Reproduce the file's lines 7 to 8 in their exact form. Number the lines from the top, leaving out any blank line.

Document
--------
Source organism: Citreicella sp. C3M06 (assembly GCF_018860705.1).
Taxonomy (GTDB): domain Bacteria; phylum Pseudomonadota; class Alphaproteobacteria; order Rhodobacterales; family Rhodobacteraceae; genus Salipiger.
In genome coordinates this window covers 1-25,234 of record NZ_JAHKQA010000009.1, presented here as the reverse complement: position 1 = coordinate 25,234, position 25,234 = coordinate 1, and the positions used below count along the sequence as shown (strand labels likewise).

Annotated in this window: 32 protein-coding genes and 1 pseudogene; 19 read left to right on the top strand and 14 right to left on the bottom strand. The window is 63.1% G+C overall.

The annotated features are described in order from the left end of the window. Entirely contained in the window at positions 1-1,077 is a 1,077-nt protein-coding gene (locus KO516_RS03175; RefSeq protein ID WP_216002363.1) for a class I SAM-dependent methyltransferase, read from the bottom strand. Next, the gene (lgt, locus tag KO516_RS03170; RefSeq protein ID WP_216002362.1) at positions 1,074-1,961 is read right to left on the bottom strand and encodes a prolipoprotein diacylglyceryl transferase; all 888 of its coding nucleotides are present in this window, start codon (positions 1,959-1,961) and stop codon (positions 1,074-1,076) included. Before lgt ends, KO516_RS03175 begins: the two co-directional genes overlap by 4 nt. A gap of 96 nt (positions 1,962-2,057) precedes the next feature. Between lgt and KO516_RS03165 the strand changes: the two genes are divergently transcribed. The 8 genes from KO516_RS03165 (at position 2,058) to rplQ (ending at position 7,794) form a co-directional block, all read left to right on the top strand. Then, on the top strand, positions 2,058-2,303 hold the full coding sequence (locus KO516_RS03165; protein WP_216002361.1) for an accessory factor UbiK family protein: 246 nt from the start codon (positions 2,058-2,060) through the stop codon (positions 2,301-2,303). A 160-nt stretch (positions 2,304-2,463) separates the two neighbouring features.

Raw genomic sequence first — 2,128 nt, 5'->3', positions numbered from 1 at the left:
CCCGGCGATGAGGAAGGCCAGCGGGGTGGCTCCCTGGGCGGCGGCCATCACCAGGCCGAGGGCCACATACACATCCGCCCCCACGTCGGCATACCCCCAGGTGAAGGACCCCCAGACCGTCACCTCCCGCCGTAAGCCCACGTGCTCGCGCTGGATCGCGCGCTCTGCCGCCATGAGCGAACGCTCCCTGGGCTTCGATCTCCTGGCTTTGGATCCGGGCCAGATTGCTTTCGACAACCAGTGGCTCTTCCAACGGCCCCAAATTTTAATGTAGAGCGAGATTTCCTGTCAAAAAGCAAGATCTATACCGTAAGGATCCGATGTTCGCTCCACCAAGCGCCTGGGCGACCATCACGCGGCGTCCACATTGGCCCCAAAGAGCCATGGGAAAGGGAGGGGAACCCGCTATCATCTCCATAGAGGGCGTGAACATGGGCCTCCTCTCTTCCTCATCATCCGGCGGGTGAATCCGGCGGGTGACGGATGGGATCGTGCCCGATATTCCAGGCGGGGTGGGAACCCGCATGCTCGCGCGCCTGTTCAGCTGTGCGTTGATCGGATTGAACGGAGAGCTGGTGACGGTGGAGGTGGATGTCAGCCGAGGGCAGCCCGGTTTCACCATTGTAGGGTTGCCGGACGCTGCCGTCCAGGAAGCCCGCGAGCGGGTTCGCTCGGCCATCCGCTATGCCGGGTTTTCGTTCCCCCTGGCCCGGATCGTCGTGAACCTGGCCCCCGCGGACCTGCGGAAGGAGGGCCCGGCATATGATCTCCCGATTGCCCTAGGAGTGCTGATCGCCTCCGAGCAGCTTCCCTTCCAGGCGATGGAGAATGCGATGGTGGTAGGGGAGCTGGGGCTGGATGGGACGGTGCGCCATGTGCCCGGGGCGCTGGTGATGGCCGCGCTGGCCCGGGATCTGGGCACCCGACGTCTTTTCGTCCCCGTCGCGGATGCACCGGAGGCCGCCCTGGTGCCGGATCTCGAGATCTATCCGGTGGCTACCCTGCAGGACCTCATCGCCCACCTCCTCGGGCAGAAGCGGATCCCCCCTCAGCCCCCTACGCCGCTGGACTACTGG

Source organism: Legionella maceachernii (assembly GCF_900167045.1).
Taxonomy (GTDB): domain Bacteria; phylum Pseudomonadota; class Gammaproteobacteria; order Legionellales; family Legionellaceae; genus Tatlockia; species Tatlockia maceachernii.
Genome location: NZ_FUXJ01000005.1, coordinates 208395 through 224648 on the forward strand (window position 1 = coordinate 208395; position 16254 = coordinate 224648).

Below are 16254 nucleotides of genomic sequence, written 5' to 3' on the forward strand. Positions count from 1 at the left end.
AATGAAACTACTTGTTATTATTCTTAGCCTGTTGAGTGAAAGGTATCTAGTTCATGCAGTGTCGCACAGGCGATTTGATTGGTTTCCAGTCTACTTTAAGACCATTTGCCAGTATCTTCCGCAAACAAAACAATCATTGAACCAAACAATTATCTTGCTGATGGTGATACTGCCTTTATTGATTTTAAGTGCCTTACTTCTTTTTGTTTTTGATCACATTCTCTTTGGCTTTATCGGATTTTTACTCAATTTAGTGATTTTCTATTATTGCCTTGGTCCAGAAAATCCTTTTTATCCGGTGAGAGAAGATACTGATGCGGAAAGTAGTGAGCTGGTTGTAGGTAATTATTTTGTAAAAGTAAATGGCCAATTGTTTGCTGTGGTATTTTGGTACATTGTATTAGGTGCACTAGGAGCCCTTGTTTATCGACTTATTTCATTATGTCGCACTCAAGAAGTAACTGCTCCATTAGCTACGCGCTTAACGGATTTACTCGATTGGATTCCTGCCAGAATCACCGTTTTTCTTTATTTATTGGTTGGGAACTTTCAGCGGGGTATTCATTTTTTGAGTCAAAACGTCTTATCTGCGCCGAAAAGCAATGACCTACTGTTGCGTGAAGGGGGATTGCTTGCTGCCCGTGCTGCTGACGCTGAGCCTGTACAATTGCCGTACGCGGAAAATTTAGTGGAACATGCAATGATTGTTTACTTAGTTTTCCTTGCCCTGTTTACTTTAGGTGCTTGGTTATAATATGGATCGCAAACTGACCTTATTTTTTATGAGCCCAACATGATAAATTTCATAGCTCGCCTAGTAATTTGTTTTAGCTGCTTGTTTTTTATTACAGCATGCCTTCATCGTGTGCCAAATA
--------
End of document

CCCGGCGATGAGGAAGGCCAGCGGGGTGGCTCCCTGGGCGGCGGCCATCACCAGGCCGAGGGCCACATACACATCCGCCCCCACGTCGGCATACCCCCAGGTGAAGGACCCCCAGACCGTCACCTCCCGCCGTAAGCCCACGTGCTCGCGCTGGATCGCGCGCTCTGCCGCCATGAGCGAACGCTCCCTGGGCTTCGATCTCCTGGCTTTGGATCCGGGCCAGATTGCTTTCGACAACCAGTGGCTCTTCCAACGGCCCCAAATTTTAATGTAGAGCGAGATTTCCTGTCAAAAAGCAAGATCTATACCGTAAGGATCCGATGTTCGCTCCACCAAGCGCCTGGGCGACCATCACGCGGCGTCCACATTGGCCCCAAAGAGCCATGGGAAAGGGAGGGGAACCCGCTATCATCTCCATAGAGGGCGTGAACATGGGCCTCCTCTCTTCCTCATCATCCGGCGGGTGAATCCGGCGGGTGACGGATGGGATCGTGCCCGATATTCCAGGCGGGGTGGGAACCCGCATGCTCGCGCGCCTGTTCAGCTGTGCGTTGATCGGATTGAACGGAGAGCTGGTGACGGTGGAGGTGGATGTCAGCCGAGGGCAGCCCGGTTTCACCATTGTAGGGTTGCCGGACGCTGCCGTCCAGGAAGCCCGCGAGCGGGTTCGCTCGGCCATCCGCTATGCCGGGTTTTCGTTCCCCCTGGCCCGGATCGTCGTGAACCTGGCCCCCGCGGACCTGCGGAAGGAGGGCCCGGCATATGATCTCCCGATTGCCCTAGGAGTGCTGATCGCCTCCGAGCAGCTTCCCTTCCAGGCGATGGAGAATGCGATGGTGGTAGGGGAGCTGGGGCTGGATGGGACGGTGCGCCATGTGCCCGGGGCGCTGGTGATGGCCGCGCTGGCCCGGGATCTGGGCACCCGACGTCTTTTCGTCCCCGTCGCGGATGCACCGGAGGCCGCCCTGGTGCCGGATCTCGAGATCTATCCGGTGGCTACCCTGCAGGACCTCATCGCCCACCTCCTCGGGCAGAAGCGGATCCCCCCTCAGCCCCCTACGCCGCTGGACTACTGG

Source organism: Legionella maceachernii (assembly GCF_900167045.1).